Winter is a good time to look back and take stock of how the garden went - and then look forward and make plans! I have several things on my list already: starting my new shade garden, growing new fruits and veggies, and adding more good dirt and amendments to the veggie garden, since last summer the plants didn't grow as vigorously as I liked.
It's also a good time to look back and see how the existing flower beds did. The front garden is the most mature part of the yard; we started it right after we moved into our house two summers ago. This summer it did pretty well, full of successions of flowers, just like I like it. In Spring, the bulbs were in flower:
With Summer bloomed the Salvia, then the Hibiscus, masses of Coneflowers, and, finally, the riotous Cosmos.
The Cosmos bloomed into Fall, when the berrying Winterberry shrubs and all the Autumn leaves put on their display.
And now it's Winter. They say that winter is a good time to get a feel for the 'bones' of the garden, or the structure of it. Let's see how my front garden is doing...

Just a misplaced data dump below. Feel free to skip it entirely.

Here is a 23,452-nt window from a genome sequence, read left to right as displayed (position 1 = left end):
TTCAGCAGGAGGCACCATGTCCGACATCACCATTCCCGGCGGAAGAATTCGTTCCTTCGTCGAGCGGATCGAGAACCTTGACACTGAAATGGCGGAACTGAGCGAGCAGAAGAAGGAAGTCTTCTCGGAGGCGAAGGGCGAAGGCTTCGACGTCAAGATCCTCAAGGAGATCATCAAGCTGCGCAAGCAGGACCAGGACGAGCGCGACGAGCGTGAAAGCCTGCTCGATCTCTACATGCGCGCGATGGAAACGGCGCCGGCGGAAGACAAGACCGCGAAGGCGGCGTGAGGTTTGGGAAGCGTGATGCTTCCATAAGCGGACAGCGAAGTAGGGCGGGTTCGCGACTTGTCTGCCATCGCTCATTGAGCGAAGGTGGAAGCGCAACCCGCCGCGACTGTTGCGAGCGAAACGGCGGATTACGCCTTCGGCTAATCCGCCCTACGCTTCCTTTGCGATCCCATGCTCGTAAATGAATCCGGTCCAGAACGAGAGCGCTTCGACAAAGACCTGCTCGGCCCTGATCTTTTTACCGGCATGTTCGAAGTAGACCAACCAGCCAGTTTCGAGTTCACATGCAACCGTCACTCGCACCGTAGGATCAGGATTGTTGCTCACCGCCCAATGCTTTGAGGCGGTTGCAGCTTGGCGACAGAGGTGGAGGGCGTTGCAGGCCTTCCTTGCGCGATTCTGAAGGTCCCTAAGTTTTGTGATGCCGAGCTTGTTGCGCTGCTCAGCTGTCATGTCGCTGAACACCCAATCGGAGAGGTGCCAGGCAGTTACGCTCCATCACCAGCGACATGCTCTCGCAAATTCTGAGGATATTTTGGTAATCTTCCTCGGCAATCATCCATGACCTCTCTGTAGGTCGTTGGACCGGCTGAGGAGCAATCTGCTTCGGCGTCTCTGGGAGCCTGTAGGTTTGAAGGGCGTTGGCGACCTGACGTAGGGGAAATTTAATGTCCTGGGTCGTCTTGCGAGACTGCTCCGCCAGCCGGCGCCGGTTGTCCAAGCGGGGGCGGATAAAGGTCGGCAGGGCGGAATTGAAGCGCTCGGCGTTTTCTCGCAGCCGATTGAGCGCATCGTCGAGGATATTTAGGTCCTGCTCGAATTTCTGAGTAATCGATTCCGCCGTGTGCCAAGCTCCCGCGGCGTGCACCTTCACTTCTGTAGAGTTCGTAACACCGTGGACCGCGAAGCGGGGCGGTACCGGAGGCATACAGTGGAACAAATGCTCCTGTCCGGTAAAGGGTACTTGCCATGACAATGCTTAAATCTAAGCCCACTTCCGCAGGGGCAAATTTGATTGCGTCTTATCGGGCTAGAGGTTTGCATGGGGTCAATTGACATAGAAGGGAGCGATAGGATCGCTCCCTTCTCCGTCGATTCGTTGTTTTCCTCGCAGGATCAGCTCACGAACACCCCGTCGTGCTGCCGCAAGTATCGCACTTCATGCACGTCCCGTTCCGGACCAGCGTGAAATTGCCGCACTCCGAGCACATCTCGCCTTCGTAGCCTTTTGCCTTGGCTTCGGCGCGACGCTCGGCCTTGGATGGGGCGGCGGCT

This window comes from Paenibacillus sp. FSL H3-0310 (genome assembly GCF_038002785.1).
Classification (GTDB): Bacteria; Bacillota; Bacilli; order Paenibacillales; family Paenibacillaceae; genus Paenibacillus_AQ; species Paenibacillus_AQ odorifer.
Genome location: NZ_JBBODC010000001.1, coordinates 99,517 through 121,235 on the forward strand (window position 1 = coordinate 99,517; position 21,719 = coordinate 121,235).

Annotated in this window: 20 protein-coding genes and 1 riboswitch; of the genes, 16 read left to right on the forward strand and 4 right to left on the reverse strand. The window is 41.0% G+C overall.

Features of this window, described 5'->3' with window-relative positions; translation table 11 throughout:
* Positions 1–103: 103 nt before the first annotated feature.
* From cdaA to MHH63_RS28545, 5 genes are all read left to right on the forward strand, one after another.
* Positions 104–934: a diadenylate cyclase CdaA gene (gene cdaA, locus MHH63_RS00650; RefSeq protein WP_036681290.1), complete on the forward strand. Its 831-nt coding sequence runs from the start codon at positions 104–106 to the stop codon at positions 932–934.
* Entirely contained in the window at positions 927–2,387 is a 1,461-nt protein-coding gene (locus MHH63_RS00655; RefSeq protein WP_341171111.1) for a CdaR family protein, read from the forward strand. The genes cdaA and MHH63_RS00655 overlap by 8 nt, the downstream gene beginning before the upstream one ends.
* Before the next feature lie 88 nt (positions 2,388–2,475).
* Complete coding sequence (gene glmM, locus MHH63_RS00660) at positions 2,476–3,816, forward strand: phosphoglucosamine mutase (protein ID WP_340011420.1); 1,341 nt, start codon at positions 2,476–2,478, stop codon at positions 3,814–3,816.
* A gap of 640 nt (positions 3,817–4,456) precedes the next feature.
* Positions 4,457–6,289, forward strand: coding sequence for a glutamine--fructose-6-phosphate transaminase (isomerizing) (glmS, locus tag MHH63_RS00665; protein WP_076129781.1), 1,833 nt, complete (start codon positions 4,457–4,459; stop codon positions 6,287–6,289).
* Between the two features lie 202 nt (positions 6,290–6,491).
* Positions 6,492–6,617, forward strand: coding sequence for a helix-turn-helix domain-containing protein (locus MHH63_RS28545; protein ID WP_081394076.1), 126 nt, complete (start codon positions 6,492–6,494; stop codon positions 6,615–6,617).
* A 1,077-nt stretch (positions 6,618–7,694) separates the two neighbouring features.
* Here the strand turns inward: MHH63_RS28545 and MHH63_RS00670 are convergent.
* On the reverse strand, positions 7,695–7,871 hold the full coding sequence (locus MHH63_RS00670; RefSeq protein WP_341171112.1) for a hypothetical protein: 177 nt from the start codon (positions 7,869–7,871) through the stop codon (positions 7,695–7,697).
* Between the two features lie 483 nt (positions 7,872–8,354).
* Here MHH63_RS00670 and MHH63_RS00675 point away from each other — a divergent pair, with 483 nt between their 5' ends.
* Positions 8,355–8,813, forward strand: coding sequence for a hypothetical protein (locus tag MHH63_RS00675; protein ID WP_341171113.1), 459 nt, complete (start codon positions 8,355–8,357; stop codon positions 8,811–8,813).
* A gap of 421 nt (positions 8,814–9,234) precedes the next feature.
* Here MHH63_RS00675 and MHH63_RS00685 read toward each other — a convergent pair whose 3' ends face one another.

Uh, wow. Well, other than some leftover Christmas decorations, there is pretty much, um, NOTHING going on in the front. All I see is a sad, barren, exposed foundation! There is one small, lone stand of River Birch trees trying to provide some winter interest on the right hand side of the house, and on the far right we do have a little Blue Spruce, which will be a great winter focal point in... oh, a decade or so :)
Other than that, my poor house just looks... naked.
Well, I think this year's plans will now include enlarging the front gardens and adding some evergreen bushes!
I did plant the River Birch, as well as some Red-twig Dogwood shrubs in front for winter interest; however, both of those are really only noticeable up close. In general I love and tend to plant deciduous bushes and trees. Deciduous bushes are exciting and sparkly - they change with the seasons and often have beautiful flowers or fall foliage. But...it takes awhile before they get large enough to add much structure to a garden.
|Grow, little trees, grow!|
Anyone have any favorite evergreen shrubs to suggest?